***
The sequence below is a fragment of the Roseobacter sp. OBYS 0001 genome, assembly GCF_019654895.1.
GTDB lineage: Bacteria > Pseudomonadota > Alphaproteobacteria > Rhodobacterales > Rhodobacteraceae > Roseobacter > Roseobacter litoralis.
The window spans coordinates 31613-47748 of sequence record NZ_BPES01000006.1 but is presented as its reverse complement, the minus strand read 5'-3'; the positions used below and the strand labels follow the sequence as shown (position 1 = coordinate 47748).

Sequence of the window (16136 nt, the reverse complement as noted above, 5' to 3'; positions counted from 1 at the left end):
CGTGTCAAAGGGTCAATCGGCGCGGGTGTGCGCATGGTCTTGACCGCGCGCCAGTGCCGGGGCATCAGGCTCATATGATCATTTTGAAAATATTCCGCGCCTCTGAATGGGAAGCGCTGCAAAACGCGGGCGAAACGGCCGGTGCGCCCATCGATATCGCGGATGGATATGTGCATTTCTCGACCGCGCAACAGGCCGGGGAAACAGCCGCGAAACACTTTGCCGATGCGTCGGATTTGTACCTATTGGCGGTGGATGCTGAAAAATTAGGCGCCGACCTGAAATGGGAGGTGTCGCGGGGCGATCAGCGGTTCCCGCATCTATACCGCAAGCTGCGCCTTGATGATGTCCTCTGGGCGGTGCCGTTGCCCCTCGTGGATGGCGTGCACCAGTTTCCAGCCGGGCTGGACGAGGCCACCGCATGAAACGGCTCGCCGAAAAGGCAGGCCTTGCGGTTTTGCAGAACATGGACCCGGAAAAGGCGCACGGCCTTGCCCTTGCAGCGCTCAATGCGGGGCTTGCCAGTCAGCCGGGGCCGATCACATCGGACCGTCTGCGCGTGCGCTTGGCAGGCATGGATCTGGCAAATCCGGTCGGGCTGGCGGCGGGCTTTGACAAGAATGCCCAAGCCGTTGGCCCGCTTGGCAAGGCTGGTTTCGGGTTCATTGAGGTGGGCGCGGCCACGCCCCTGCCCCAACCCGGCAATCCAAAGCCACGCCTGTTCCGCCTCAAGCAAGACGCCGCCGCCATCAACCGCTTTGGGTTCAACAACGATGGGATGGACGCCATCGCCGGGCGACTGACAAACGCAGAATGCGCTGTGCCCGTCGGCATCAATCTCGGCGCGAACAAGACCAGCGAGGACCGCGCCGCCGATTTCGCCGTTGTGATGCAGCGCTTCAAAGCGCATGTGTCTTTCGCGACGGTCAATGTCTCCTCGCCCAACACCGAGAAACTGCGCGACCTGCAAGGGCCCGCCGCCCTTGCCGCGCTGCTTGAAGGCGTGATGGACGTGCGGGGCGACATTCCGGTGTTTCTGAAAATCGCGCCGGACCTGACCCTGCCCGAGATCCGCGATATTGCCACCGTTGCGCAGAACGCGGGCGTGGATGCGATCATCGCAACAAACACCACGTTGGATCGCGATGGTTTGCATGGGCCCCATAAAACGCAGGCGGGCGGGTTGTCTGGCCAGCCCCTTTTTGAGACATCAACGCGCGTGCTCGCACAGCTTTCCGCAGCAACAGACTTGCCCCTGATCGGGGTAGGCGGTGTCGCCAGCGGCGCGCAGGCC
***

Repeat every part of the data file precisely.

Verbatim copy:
The sequence below is a fragment of the Roseobacter sp. OBYS 0001 genome, assembly GCF_019654895.1.
GTDB lineage: Bacteria > Pseudomonadota > Alphaproteobacteria > Rhodobacterales > Rhodobacteraceae > Roseobacter > Roseobacter litoralis.
The window spans coordinates 31613-47748 of sequence record NZ_BPES01000006.1 but is presented as its reverse complement, the minus strand read 5'-3'; the positions used below and the strand labels follow the sequence as shown (position 1 = coordinate 47748).

Sequence of the window (16136 nt, the reverse complement as noted above, 5' to 3'; positions counted from 1 at the left end):
CGTGTCAAAGGGTCAATCGGCGCGGGTGTGCGCATGGTCTTGACCGCGCGCCAGTGCCGGGGCATCAGGCTCATATGATCATTTTGAAAATATTCCGCGCCTCTGAATGGGAAGCGCTGCAAAACGCGGGCGAAACGGCCGGTGCGCCCATCGATATCGCGGATGGATATGTGCATTTCTCGACCGCGCAACAGGCCGGGGAAACAGCCGCGAAACACTTTGCCGATGCGTCGGATTTGTACCTATTGGCGGTGGATGCTGAAAAATTAGGCGCCGACCTGAAATGGGAGGTGTCGCGGGGCGATCAGCGGTTCCCGCATCTATACCGCAAGCTGCGCCTTGATGATGTCCTCTGGGCGGTGCCGTTGCCCCTCGTGGATGGCGTGCACCAGTTTCCAGCCGGGCTGGACGAGGCCACCGCATGAAACGGCTCGCCGAAAAGGCAGGCCTTGCGGTTTTGCAGAACATGGACCCGGAAAAGGCGCACGGCCTTGCCCTTGCAGCGCTCAATGCGGGGCTTGCCAGTCAGCCGGGGCCGATCACATCGGACCGTCTGCGCGTGCGCTTGGCAGGCATGGATCTGGCAAATCCGGTCGGGCTGGCGGCGGGCTTTGACAAGAATGCCCAAGCCGTTGGCCCGCTTGGCAAGGCTGGTTTCGGGTTCATTGAGGTGGGCGCGGCCACGCCCCTGCCCCAACCCGGCAATCCAAAGCCACGCCTGTTCCGCCTCAAGCAAGACGCCGCCGCCATCAACCGCTTTGGGTTCAACAACGATGGGATGGACGCCATCGCCGGGCGACTGACAAACGCAGAATGCGCTGTGCCCGTCGGCATCAATCTCGGCGCGAACAAGACCAGCGAGGACCGCGCCGCCGATTTCGCCGTTGTGATGCAGCGCTTCAAAGCGCATGTGTCTTTCGCGACGGTCAATGTCTCCTCGCCCAACACCGAGAAACTGCGCGACCTGCAAGGGCCCGCCGCCCTTGCCGCGCTGCTTGAAGGCGTGATGGACGTGCGGGGCGACATTCCGGTGTTTCTGAAAATCGCGCCGGACCTGACCCTGCCCGAGATCCGCGATATTGCCACCGTTGCGCAGAACGCGGGCGTGGATGCGATCATCGCAACAAACACCACGTTGGATCGCGATGGTTTGCATGGGCCCCATAAAACGCAGGCGGGCGGGTTGTCTGGCCAGCCCCTTTTTGAGACATCAACGCGCGTGCTCGCACAGCTTTCCGCAGCAACAGACTTGCCCCTGATCGGGGTAGGCGGTGTCGCCAGCGGCGCGCAGGCC